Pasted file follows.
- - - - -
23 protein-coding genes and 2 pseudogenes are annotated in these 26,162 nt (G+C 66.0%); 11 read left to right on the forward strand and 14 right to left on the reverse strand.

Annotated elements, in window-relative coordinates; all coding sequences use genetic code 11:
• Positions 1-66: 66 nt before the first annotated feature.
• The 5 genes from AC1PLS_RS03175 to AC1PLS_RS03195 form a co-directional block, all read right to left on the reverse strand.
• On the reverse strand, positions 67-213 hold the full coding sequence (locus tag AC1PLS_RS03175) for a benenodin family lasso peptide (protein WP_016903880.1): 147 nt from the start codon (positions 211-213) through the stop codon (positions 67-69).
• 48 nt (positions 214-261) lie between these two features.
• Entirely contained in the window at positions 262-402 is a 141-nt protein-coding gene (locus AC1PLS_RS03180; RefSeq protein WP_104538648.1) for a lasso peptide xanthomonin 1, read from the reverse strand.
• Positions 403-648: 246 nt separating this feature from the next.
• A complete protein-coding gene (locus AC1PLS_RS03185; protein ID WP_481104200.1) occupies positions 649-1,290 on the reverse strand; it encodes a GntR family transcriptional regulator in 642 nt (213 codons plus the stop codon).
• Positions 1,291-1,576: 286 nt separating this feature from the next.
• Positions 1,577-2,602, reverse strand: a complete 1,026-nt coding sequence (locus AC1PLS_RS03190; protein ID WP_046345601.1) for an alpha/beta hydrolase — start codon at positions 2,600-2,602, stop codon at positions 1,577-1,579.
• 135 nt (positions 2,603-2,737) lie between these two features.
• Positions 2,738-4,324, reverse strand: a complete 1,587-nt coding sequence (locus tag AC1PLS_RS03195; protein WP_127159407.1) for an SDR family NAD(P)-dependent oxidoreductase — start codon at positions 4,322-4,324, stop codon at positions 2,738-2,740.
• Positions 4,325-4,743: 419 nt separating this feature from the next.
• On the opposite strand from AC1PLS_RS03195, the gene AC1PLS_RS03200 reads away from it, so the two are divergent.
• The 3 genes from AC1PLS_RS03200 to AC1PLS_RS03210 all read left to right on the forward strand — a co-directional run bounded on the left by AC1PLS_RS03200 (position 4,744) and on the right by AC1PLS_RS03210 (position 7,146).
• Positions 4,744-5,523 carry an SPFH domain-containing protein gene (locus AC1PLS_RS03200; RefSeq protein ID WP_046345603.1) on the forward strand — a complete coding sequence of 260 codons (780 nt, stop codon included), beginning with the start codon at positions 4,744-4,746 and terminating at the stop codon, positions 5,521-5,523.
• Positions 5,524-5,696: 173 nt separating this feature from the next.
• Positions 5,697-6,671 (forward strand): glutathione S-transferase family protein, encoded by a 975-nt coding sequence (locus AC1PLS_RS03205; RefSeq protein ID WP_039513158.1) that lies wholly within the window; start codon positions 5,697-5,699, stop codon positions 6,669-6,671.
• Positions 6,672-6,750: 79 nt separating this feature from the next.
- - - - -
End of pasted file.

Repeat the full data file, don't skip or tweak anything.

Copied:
23 protein-coding genes and 2 pseudogenes are annotated in these 26,162 nt (G+C 66.0%); 11 read left to right on the forward strand and 14 right to left on the reverse strand.

Annotated elements, in window-relative coordinates; all coding sequences use genetic code 11:
• Positions 1-66: 66 nt before the first annotated feature.
• The 5 genes from AC1PLS_RS03175 to AC1PLS_RS03195 form a co-directional block, all read right to left on the reverse strand.
• On the reverse strand, positions 67-213 hold the full coding sequence (locus tag AC1PLS_RS03175) for a benenodin family lasso peptide (protein WP_016903880.1): 147 nt from the start codon (positions 211-213) through the stop codon (positions 67-69).
• 48 nt (positions 214-261) lie between these two features.
• Entirely contained in the window at positions 262-402 is a 141-nt protein-coding gene (locus AC1PLS_RS03180; RefSeq protein WP_104538648.1) for a lasso peptide xanthomonin 1, read from the reverse strand.
• Positions 403-648: 246 nt separating this feature from the next.
• A complete protein-coding gene (locus AC1PLS_RS03185; protein ID WP_481104200.1) occupies positions 649-1,290 on the reverse strand; it encodes a GntR family transcriptional regulator in 642 nt (213 codons plus the stop codon).
• Positions 1,291-1,576: 286 nt separating this feature from the next.
• Positions 1,577-2,602, reverse strand: a complete 1,026-nt coding sequence (locus AC1PLS_RS03190; protein ID WP_046345601.1) for an alpha/beta hydrolase — start codon at positions 2,600-2,602, stop codon at positions 1,577-1,579.
• 135 nt (positions 2,603-2,737) lie between these two features.
• Positions 2,738-4,324, reverse strand: a complete 1,587-nt coding sequence (locus tag AC1PLS_RS03195; protein WP_127159407.1) for an SDR family NAD(P)-dependent oxidoreductase — start codon at positions 4,322-4,324, stop codon at positions 2,738-2,740.
• Positions 4,325-4,743: 419 nt separating this feature from the next.
• On the opposite strand from AC1PLS_RS03195, the gene AC1PLS_RS03200 reads away from it, so the two are divergent.
• The 3 genes from AC1PLS_RS03200 to AC1PLS_RS03210 all read left to right on the forward strand — a co-directional run bounded on the left by AC1PLS_RS03200 (position 4,744) and on the right by AC1PLS_RS03210 (position 7,146).
• Positions 4,744-5,523 carry an SPFH domain-containing protein gene (locus AC1PLS_RS03200; RefSeq protein ID WP_046345603.1) on the forward strand — a complete coding sequence of 260 codons (780 nt, stop codon included), beginning with the start codon at positions 4,744-4,746 and terminating at the stop codon, positions 5,521-5,523.
• Positions 5,524-5,696: 173 nt separating this feature from the next.
• Positions 5,697-6,671 (forward strand): glutathione S-transferase family protein, encoded by a 975-nt coding sequence (locus AC1PLS_RS03205; RefSeq protein ID WP_039513158.1) that lies wholly within the window; start codon positions 5,697-5,699, stop codon positions 6,669-6,671.
• Positions 6,672-6,750: 79 nt separating this feature from the next.